2. 2. Barry Duncan, Psy.D. 2barrylduncan@comcast.netwww.heartandsoulofchange.com772.204.2511; 561.239.3640exactly should models be viewed when so much of good clinical work is controlled by other factors—85% to beexact (40% client factors, 30% relationship factors, and 15% expectancy factors)? Read on.Empowering Client Factors1. Listen for heroic stories. • The key here is the attitude you assume regarding your client’s inherent abilities—you must foster a determined mindfulness to find competencies, strengths, resiliencies, and resources that you know are there. TIPS • This does not mean that you must ignore pain Telling Heroic Stories: or assume a Pollyanna stance. Think of a time in your life that was very difficult, but • The stories of who we are have multiple sides, you managed to get through it. depending on who is recounting them and What personal resources did you draw on to get what sides are emphasized. Unfortunately, the Killer Ds (diagnosis, dysfunction, disorder, through this difficulty? disease, deficit) have persuaded us to believe What family, spiritual, friend, or community support in the story of pathology as the only or best version. It is neither. Many others of survival did you draw on to get through? and courage simultaneously exist—help your What does this story tell about who you are and what clients tell stories that portray their courage and heroism. you can do? Who else knows this story about you? • Bring three questions to your conversations: What are the obvious and hidden strengths, What do you think they say this story says about who resources, resiliencies, and competences you are and what you are capable of? contained in the client’s story? Who in your life wouldn’t be surprised to see you stand • What are the competing stories that can be up to the current problem and prevail? What told—the stories of clarity, coping, endurance, and desire that exist simultaneously with the experiences of you would they draw upon to make this stories of confusion, pain, suffering, and conclusion? What story would they tell about you? desperation? • What is already there to be recruited for change?2. Develop a change-focus. • Listen for a change--whenever and for whatever reason it occurs. Ask about what, if any, changes clients have noticed since the time they scheduled their appointment. (monitor and measure change) Many people notice that, between the time they called for the appointment and the actual first session, things already seem different. What have you noticed about your situation? • Listen for key words that reflect change. When clients say: Thing have been really bad until recently; He is failing all of his classes except math; We are not screeching at each other anymore. Take notice and follow up. • Ask about change between sessions. 2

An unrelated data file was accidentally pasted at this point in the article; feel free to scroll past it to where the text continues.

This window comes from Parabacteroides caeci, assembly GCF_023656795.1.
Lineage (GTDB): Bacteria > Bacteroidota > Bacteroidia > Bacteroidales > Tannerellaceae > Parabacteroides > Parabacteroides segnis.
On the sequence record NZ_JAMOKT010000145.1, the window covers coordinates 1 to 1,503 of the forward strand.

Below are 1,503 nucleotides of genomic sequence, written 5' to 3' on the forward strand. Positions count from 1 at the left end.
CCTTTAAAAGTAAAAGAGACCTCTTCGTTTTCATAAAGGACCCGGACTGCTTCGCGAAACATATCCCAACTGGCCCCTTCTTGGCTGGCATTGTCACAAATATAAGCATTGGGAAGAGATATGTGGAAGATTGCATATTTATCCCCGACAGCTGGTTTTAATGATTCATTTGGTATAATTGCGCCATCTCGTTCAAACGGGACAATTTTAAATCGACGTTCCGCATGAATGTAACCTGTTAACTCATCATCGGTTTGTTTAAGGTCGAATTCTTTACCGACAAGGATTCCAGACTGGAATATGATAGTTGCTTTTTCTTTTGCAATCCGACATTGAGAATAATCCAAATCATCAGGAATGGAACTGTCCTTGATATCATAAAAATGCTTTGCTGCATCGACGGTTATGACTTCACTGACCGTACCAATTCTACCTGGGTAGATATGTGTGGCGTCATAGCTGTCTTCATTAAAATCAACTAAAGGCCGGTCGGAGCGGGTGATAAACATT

3. 3. What is different since our last meeting? What is better? The ORS really helps here.3. Validate the clients contribution to change. • When change happens, ask clients to elaborate the change and their contribution to it. What was happening at those times? What do you think you were doing to help that along? What would you need to do (or what would need to happen) to experience more of that? As you continue to do these good things for yourself (or take advantage of what is helping), what difference will that make tomorrow? How will your day go better? The day after? • Link the positive change to the client’s own behavior. Even if clients attribute change to luck, fate, you, or a medication they can still be asked: (1) how they adopted the change in their lives, (2) what they did to use the TIPS changes to their benefit, and (3) what they will do in the future to ensure their Other Strength-Based Questions: gains remain in place. Wait a second. You did what? Tell me 1. What are the traits, qualities, and characteristics that more. How did you know to do what describe you when you are at your very best? What were you you did? That was thoughtful. What is it about doing when these aspects became apparent to you? you that helped you to do what you 2. What kind of person do these aspects describe? did? What does it say about you that you 3. What are the traits, qualities, and characteristics that others took advantage of the medication at would describe in you when you are at your very best? What this time? What part of you was lying dormant, ready to come out that the were you doing when they noticed these aspects in you? medication gave a boost to? 4. What kind of person do these aspects describe? 5. Who was the first person to tell you that they noticed the best • Make before and after distinctions. Encourage the client to look at his or of you in action? What were you doing when they noticed her life before and after any changes these aspects? were made. The idea is to encourage client reflection and to distinguish 6. Who was the last person to tell you that they noticed the best between the way things were before the of you in action? What were you doing when they noticed change, and how things are now, after the change. This invites clients to these aspects? explore the significance of their actions 7. When I am at my very best, I am ___________________. and tell a different story about their lives—one of triumph, enlightenment, and tenacity.